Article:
A little higher...
I looked down in the direction from which I'd come. Nobody else seemed to be on the mountain. Continuing, I saw something flapping up above. It was the Nevada state flag.
Soon I stood on the summit facing the northwest. It had taken just less than three hours. A cool, light breeze blew under a clear sky.
I took a number of pictures while having every intention of photographing the spires and faces between Jeff Davis Peak and the southwestern end of the mountaintop on which I stood, but I ended up distracted by someone who was now approaching the mountaintop. We got to talking, and then someone else arrived. Then a couple arrived and went in the direction I'd been meaning to go. 30 minutes went by and I only took a few more pictures before descending.
Looking northwest from the summit:
Also on the summit, looking down in the direction of the trail:
At approximately 09:30 I began descending with the first hiker/trail runner I'd met at the summit. We chatted a little before the trail leveled off more and he began jogging his way down. The couple I'd seen went by too in that same fashion. They'd all packed light and could easily prance down these easier parts of the trail.
The greatest challenge I faced during the descent was when crossing the aforementioned loose sections of trail. At a couple different points I hyperextended or almost hypderextended either knee.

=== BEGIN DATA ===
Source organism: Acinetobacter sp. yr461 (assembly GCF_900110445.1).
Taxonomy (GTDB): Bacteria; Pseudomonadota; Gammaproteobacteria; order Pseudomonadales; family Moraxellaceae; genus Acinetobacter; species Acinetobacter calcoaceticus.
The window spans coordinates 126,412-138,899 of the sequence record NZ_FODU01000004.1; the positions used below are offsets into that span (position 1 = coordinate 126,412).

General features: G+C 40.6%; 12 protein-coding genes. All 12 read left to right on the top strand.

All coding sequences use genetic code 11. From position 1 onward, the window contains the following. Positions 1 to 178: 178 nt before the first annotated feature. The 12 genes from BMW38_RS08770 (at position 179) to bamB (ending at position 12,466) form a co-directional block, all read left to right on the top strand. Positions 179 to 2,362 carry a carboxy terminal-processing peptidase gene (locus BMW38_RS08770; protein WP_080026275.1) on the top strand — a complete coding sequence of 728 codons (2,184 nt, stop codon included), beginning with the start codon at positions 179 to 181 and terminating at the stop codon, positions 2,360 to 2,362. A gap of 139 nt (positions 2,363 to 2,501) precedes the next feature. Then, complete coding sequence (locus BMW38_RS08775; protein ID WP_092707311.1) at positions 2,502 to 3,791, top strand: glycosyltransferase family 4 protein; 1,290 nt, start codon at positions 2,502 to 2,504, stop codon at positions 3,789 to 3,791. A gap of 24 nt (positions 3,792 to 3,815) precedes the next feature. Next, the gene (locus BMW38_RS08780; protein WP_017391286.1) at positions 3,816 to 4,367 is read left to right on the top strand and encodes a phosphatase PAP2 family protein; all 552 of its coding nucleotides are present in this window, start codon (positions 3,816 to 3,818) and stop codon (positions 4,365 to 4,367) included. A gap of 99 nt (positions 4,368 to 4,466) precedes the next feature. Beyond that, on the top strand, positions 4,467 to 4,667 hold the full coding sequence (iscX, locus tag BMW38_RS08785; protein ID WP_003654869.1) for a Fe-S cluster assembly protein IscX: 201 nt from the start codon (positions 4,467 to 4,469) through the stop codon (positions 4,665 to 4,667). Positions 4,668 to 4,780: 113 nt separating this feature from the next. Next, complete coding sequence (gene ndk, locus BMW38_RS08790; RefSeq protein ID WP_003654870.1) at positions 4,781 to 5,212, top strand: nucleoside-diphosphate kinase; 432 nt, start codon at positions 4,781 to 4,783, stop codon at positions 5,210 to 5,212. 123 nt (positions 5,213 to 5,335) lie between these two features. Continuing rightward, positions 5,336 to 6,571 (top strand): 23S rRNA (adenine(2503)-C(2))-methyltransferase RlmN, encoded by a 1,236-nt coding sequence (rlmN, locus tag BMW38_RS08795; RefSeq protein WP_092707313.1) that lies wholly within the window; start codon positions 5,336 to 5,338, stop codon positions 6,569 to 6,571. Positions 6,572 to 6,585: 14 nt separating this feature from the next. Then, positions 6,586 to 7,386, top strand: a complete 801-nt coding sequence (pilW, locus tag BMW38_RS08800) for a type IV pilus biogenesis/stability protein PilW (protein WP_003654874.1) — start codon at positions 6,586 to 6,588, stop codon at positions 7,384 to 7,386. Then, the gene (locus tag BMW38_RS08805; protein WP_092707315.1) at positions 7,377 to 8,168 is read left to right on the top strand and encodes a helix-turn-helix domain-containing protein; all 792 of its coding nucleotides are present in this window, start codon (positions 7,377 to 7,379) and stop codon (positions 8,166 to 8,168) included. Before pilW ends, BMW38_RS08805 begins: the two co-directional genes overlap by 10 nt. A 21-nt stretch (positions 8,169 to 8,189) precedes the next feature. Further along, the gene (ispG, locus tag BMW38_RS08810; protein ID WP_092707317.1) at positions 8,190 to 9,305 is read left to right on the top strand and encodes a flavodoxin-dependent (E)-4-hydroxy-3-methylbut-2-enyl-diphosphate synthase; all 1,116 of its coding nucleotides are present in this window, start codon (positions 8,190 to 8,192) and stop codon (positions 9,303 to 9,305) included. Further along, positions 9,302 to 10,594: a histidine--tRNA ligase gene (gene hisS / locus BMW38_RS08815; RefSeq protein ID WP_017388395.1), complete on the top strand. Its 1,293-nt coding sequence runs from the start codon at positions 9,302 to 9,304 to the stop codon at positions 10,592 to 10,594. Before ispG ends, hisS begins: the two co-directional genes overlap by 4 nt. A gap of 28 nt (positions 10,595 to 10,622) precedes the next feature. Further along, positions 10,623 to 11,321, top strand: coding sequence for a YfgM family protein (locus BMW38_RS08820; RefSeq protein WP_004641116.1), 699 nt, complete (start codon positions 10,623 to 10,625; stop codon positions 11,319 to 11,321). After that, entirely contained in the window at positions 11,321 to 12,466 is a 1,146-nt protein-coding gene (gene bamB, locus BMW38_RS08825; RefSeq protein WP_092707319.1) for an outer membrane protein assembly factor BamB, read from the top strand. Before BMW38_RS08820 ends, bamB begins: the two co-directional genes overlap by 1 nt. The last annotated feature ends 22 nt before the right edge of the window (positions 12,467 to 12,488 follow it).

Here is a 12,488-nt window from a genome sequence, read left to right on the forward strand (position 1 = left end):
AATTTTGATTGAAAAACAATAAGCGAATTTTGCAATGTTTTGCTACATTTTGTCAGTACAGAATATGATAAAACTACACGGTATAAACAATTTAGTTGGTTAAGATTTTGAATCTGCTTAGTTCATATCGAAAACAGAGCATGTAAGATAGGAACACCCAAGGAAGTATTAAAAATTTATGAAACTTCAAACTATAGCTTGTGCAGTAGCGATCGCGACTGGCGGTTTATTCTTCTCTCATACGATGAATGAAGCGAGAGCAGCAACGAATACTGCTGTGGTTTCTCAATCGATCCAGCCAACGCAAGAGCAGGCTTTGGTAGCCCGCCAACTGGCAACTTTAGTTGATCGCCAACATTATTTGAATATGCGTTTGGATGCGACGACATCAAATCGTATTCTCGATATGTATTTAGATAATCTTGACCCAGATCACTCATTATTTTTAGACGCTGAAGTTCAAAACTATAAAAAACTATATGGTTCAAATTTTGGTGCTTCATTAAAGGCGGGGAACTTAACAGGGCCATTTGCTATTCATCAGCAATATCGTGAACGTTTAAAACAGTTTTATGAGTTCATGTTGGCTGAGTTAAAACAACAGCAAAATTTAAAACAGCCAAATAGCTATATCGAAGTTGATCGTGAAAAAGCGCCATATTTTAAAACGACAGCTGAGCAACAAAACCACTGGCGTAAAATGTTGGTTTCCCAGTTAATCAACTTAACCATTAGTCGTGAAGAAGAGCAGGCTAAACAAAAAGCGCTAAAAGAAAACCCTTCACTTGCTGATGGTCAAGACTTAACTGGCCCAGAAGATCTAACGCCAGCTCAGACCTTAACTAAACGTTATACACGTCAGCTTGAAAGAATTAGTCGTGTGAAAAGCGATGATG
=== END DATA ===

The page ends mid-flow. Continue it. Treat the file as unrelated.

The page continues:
The number of people now heading up the trail truly impressed me, especially since it was broad daylight with the sun high up in the sky. Some were struggling more than others. Upon reaching the foot of the mountain and getting onto the final mile-long stretch through the aspens, I estimated that 60 to 80 people were now up there. Wheeler Peak was much more popular than I expected.
I took a few breaks to snack and cool down my feet. Right at 5hrs, 45minutes I was back at the car, grateful for a change of clothes and shoes. The hike had been first-rate for a simple excursion up high that was easy to do in a day. I thought about how I once viewed Nevada as just one big flat desert. It is in fact one of the most mountainous states in the lower 48.
Now, where was the closest place to get some good coffee?